The Parliamentary Under-Secretary of State, Department of Health (Earl Howe): The NHS Information Centre for health collects data on expenditure by councils with adult social services responsibilities (CASSRs) via the personal social services expenditure return (PSSEX1), but they are not collected at the level of detail requested. The nearest category is "assessment and care management", which is defined as:

"The process of receiving referrals, assessing need, defining eligibility and arranging for packages of care to be provided and reviewing the quality and continued relevance of that care for older people. It includes field social work costs (including hospital social worker), other social services staff based in primary healthcare settings, occupational therapy services to older people and relevant support staff costs".

In 2009-10, £2 billion was spent by councils on assessment and care management.

South Wales Police

Questions

Asked by Lord Laird

Lord De Mauley: My right honourable friend the Home Secretary cannot undertake an investigation of South Wales Police Authority, as she has no official powers to investigate or to initiate an investigation of this nature. If the noble Lord has a particular concern, he should raise it with the relevant authority, such as Her Majesty's Inspector of Constabulary or the Independent Police Complaints Commissioner.

Asked by Lord Laird



28 Feb 2011 : Column WA277

Lord De Mauley: My right honourable friend the Home Secretary does not have the authority to commission any of those organisations to conduct an investigation of that nature of South Wales Police Authority. However, if the noble Lord has real concerns, he should raise them with the relevant authority directly.

Sudan

Question

Asked by Lord Hylton

Baroness Rawlings: British humanitarian support is channelled through the Common Humanitarian Fund (CHF) which provides aid to reduce dependency, increase self-reliance and build livelihoods. In 2010 the CHF provided $12.8 million to address urgent humanitarian needs in Eastern Sudan, which covers the areas populated by the Beja people and those displaced and living in Port Sudan. North-eastern Sudan experiences drought almost every year in some parts of the region and the droughts are of varying magnitudes. (Desert locust infestations do pose a threat in north-eastern Sudan, but there has been little damage to crops from locusts in the last few years. However, this is something that the CHF monitors and is able to respond to if the need arises).

In the eastern states in 2009, the CHF helped improve the provision of health services, including immunization coverage, treatment for tuberculosis and the provision of essential drugs and laboratory services. It also trained 100 health care staff in the management of acute malnutrition and infant and child feeding.

Technology Strategy Board

Questions

Asked by Lord Alton of Liverpool

The Parliamentary Under-Secretary of State, Department for Business, Innovation and Skills (Baroness Wilcox): The Technology Strategy Board received government funding of £208 million in 2008-09 and £385 million in 2009-10. It is due to receive a total of £363 million in 2010-11.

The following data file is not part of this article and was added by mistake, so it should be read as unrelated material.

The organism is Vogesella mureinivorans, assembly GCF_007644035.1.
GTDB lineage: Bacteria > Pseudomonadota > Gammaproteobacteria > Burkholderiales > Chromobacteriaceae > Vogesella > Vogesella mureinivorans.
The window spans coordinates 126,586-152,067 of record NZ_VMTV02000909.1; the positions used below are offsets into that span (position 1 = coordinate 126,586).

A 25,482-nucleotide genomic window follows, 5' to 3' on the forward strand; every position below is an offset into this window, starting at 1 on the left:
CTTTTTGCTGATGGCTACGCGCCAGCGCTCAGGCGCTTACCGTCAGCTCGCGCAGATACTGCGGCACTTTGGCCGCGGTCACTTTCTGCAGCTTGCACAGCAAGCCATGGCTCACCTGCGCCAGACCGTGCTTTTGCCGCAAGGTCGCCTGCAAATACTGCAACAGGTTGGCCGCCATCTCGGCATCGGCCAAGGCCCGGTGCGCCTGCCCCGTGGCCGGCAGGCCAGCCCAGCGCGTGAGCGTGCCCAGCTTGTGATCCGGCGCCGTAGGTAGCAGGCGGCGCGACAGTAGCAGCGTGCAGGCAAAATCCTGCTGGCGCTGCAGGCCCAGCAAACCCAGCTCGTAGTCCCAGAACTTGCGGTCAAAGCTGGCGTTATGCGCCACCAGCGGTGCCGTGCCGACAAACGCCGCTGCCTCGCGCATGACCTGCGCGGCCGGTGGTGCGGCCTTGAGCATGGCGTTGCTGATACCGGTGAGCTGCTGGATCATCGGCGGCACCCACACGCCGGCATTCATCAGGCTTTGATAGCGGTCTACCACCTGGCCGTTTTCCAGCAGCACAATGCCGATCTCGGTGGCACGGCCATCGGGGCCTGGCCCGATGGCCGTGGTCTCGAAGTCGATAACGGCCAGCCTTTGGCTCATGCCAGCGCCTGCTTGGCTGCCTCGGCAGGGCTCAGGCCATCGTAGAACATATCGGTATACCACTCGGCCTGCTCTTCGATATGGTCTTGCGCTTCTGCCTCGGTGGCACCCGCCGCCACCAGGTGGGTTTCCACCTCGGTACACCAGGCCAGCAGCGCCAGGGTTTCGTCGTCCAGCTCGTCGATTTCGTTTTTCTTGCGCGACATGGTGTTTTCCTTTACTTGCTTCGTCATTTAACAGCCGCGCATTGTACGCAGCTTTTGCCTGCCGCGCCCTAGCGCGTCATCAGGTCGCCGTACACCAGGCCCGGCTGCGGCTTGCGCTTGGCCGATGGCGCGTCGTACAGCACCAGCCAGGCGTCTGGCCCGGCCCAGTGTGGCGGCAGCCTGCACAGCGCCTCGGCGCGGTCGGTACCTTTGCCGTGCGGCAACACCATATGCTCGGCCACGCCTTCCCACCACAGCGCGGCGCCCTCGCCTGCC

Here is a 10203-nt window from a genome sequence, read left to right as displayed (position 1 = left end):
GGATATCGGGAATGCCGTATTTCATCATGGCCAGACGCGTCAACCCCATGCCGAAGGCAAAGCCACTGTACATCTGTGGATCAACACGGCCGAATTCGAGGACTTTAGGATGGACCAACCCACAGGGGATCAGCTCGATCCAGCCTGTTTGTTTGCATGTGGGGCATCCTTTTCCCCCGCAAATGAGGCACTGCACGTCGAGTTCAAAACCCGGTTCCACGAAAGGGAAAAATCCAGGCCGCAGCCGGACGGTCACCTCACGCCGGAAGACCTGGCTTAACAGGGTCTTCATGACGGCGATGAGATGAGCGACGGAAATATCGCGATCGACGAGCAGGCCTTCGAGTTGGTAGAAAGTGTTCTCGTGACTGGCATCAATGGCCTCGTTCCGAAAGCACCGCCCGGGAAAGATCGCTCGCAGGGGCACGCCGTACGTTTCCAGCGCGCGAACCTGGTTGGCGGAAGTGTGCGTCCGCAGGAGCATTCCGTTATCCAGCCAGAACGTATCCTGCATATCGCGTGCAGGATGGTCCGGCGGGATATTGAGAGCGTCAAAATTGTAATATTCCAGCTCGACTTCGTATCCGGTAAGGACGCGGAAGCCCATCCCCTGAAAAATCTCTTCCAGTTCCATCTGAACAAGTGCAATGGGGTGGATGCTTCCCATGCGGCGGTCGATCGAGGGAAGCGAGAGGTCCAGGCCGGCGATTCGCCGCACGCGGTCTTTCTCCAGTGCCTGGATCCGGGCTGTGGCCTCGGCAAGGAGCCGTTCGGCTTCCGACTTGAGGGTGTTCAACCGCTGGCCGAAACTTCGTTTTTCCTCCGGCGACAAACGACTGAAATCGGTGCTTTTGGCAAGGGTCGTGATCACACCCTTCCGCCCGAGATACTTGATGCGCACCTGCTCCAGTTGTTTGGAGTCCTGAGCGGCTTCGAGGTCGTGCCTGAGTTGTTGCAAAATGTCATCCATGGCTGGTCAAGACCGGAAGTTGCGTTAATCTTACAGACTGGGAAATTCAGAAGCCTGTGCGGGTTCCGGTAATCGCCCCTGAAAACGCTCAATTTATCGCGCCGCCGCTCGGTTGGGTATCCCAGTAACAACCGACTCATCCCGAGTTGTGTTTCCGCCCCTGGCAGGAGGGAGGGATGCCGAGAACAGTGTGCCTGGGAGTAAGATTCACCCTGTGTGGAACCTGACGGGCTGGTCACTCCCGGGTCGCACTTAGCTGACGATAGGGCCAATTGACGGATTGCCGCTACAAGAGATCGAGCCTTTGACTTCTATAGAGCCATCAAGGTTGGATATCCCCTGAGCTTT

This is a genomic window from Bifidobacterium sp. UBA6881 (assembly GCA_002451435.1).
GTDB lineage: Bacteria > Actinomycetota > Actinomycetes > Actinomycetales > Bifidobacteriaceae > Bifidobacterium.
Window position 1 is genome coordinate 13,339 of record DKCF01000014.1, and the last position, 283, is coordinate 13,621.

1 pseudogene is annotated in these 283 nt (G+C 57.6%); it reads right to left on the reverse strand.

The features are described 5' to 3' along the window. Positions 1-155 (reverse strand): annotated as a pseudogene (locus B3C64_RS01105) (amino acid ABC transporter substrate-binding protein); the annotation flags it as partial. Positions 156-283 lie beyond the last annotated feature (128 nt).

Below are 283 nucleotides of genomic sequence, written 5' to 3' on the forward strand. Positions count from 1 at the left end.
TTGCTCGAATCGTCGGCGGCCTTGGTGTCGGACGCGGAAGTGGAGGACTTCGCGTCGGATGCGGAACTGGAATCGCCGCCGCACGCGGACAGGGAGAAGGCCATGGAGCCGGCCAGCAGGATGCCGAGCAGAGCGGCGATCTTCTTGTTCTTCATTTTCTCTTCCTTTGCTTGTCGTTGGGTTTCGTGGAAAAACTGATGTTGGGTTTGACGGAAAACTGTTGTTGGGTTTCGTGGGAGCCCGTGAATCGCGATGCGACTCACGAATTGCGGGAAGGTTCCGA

These figures comprise core funding from my department plus co-funding received from other government departments for specific Technology Strategy Board activities that look to support business innovation, such as funding for collaborative research projects, and focus on those opportunities which offer the greatest scope for boosting UK growth and productivity on the basis of business and academic strength.



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The overall framework governing the Technology Strategy Board is provided by the Science and Technology Act 1965 and the Royal Charter under which it was established. These are supplemented by a management statement and financial memorandum which establish the broad framework within which the board operates.

Additionally, the Technology Strategy Board is issuing a tasking framework letter each spending review period. This includes the board's spending review settlement and an indication of the Government's policies and overall strategic objectives for technology and innovation over the spending review period. This tasking framework informs the board's strategic and delivery plans.

Asked by Lord Alton of Liverpool

Baroness Wilcox: Dr Graham Spittle, VP Software for UK and Ireland at IBM, is Chair of the Governing Board of the Technology Strategy Board. More information can be obtained from the Technology Strategy Board's website at www.innovateuk.org/aboutus/governingboard.ashx.

Asked by Lord Alton of Liverpool

Baroness Wilcox: The position of chairman of the Technology Strategy Board was advertised on the Cabinet Office's public appointments vacancy website from 28 July to 29 August 2008 and the successful candidate took up the post from 1 December 2008. The process was conducted in accordance with the requirements of the Code of the Commissioner of Public Appointments (OCPA). Under the terms of the Technology Strategy Board's royal charter, the selection was made by the Secretary of State for Innovation, Universities and Skills.

Two applications were received and both were invited to interview. Candidates were appraised against the criteria in the role and person specification published at the time to assess their suitability for the role. Candidates' views on abortion, reproductive rights and reproductive health, embryo experimentation and stem cell research were not sought as part of the selection process.



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Trees: Phytophthora

Questions

Asked by Lord Greaves

The Parliamentary Under-Secretary of State, Department for Environment, Food and Rural Affairs (Lord Henley): When the £25 million programme against the Phytophthora pathogens in England and Wales was launched on 1 April 2009, there were no records of infected Japanese larch anywhere in the world. The first reports of ill health in Japanese larch were made in the south west of England during July and August 2009, with laboratory confirmation of the presence of P. ramorum later that month. A survey of woodlands in the area commenced immediately and by December 2009 the pathogen had been confirmed at five sites distributed across Cornwall, Devon and Somerset. The surveillance was extended the following spring once needles had flushed. There are now 129 woodland sites in Great Britain with confirmed, or assumed, infected Japanese larch trees. Further surveillance and resurvey will commence once trees have come back into needle this spring.